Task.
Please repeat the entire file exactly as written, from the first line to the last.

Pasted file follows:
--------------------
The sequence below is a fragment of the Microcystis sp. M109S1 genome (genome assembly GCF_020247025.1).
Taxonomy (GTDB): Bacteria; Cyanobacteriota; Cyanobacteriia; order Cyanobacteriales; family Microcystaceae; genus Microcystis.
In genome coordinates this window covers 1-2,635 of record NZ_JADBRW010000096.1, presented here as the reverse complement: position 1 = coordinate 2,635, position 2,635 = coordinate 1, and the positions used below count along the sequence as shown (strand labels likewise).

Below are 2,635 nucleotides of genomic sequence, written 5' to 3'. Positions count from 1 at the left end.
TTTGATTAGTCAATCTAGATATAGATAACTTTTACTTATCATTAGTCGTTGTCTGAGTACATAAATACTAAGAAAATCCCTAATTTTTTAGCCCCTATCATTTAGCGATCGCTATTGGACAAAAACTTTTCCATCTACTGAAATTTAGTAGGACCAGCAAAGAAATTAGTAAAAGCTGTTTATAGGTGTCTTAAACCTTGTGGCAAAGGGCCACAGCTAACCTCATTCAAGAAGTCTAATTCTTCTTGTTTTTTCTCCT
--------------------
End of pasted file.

The sequence below is a fragment of the Microcystis sp. M109S1 genome (genome assembly GCF_020247025.1).
Taxonomy (GTDB): Bacteria; Cyanobacteriota; Cyanobacteriia; order Cyanobacteriales; family Microcystaceae; genus Microcystis.
In genome coordinates this window covers 1-2,635 of record NZ_JADBRW010000096.1, presented here as the reverse complement: position 1 = coordinate 2,635, position 2,635 = coordinate 1, and the positions used below count along the sequence as shown (strand labels likewise).

Below are 2,635 nucleotides of genomic sequence, written 5' to 3'. Positions count from 1 at the left end.
TTTGATTAGTCAATCTAGATATAGATAACTTTTACTTATCATTAGTCGTTGTCTGAGTACATAAATACTAAGAAAATCCCTAATTTTTTAGCCCCTATCATTTAGCGATCGCTATTGGACAAAAACTTTTCCATCTACTGAAATTTAGTAGGACCAGCAAAGAAATTAGTAAAAGCTGTTTATAGGTGTCTTAAACCTTGTGGCAAAGGGCCACAGCTAACCTCATTCAAGAAGTCTAATTCTTCTTGTTTTTTCTCCT